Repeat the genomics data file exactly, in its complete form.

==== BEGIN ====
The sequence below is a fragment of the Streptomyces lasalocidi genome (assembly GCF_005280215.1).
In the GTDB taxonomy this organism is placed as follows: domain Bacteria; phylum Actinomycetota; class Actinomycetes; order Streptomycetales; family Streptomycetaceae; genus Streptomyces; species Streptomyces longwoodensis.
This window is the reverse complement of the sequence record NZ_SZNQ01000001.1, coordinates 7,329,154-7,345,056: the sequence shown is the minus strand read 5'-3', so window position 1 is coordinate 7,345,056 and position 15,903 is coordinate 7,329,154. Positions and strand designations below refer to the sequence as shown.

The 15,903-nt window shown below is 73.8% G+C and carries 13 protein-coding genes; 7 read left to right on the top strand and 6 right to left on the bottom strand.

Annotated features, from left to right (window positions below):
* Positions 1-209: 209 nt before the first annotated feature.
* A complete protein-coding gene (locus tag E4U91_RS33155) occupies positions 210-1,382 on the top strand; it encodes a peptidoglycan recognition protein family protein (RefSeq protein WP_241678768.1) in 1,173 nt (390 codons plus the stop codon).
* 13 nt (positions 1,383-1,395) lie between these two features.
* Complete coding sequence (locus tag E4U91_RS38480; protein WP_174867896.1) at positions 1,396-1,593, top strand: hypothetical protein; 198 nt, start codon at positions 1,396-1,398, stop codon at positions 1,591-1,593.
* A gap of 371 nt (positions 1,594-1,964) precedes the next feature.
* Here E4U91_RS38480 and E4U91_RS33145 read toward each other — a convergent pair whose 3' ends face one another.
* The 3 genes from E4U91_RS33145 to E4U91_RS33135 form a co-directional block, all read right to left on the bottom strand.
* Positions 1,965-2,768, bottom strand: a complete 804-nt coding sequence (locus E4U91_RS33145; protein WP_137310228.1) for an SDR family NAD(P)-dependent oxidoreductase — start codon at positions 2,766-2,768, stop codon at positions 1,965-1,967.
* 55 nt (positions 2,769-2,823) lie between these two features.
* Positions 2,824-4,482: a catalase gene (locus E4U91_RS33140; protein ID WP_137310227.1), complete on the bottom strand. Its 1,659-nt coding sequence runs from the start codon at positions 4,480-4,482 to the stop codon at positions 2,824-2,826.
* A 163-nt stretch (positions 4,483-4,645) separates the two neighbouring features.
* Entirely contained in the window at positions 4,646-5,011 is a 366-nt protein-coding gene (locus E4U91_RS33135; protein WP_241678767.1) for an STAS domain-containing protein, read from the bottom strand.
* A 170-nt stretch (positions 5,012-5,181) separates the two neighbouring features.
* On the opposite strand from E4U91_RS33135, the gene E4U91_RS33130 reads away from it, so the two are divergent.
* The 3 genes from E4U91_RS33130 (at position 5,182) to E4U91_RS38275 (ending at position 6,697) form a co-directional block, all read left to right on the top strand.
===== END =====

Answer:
The sequence below is a fragment of the Streptomyces lasalocidi genome (assembly GCF_005280215.1).
In the GTDB taxonomy this organism is placed as follows: domain Bacteria; phylum Actinomycetota; class Actinomycetes; order Streptomycetales; family Streptomycetaceae; genus Streptomyces; species Streptomyces longwoodensis.
This window is the reverse complement of the sequence record NZ_SZNQ01000001.1, coordinates 7,329,154-7,345,056: the sequence shown is the minus strand read 5'-3', so window position 1 is coordinate 7,345,056 and position 15,903 is coordinate 7,329,154. Positions and strand designations below refer to the sequence as shown.

The 15,903-nt window shown below is 73.8% G+C and carries 13 protein-coding genes; 7 read left to right on the top strand and 6 right to left on the bottom strand.

Annotated features, from left to right (window positions below):
* Positions 1-209: 209 nt before the first annotated feature.
* A complete protein-coding gene (locus tag E4U91_RS33155) occupies positions 210-1,382 on the top strand; it encodes a peptidoglycan recognition protein family protein (RefSeq protein WP_241678768.1) in 1,173 nt (390 codons plus the stop codon).
* 13 nt (positions 1,383-1,395) lie between these two features.
* Complete coding sequence (locus tag E4U91_RS38480; protein WP_174867896.1) at positions 1,396-1,593, top strand: hypothetical protein; 198 nt, start codon at positions 1,396-1,398, stop codon at positions 1,591-1,593.
* A gap of 371 nt (positions 1,594-1,964) precedes the next feature.
* Here E4U91_RS38480 and E4U91_RS33145 read toward each other — a convergent pair whose 3' ends face one another.
* The 3 genes from E4U91_RS33145 to E4U91_RS33135 form a co-directional block, all read right to left on the bottom strand.
* Positions 1,965-2,768, bottom strand: a complete 804-nt coding sequence (locus E4U91_RS33145; protein WP_137310228.1) for an SDR family NAD(P)-dependent oxidoreductase — start codon at positions 2,766-2,768, stop codon at positions 1,965-1,967.
* 55 nt (positions 2,769-2,823) lie between these two features.
* Positions 2,824-4,482: a catalase gene (locus E4U91_RS33140; protein ID WP_137310227.1), complete on the bottom strand. Its 1,659-nt coding sequence runs from the start codon at positions 4,480-4,482 to the stop codon at positions 2,824-2,826.
* A 163-nt stretch (positions 4,483-4,645) separates the two neighbouring features.
* Entirely contained in the window at positions 4,646-5,011 is a 366-nt protein-coding gene (locus E4U91_RS33135; protein WP_241678767.1) for an STAS domain-containing protein, read from the bottom strand.
* A 170-nt stretch (positions 5,012-5,181) separates the two neighbouring features.
* On the opposite strand from E4U91_RS33135, the gene E4U91_RS33130 reads away from it, so the two are divergent.
* The 3 genes from E4U91_RS33130 (at position 5,182) to E4U91_RS38275 (ending at position 6,697) form a co-directional block, all read left to right on the top strand.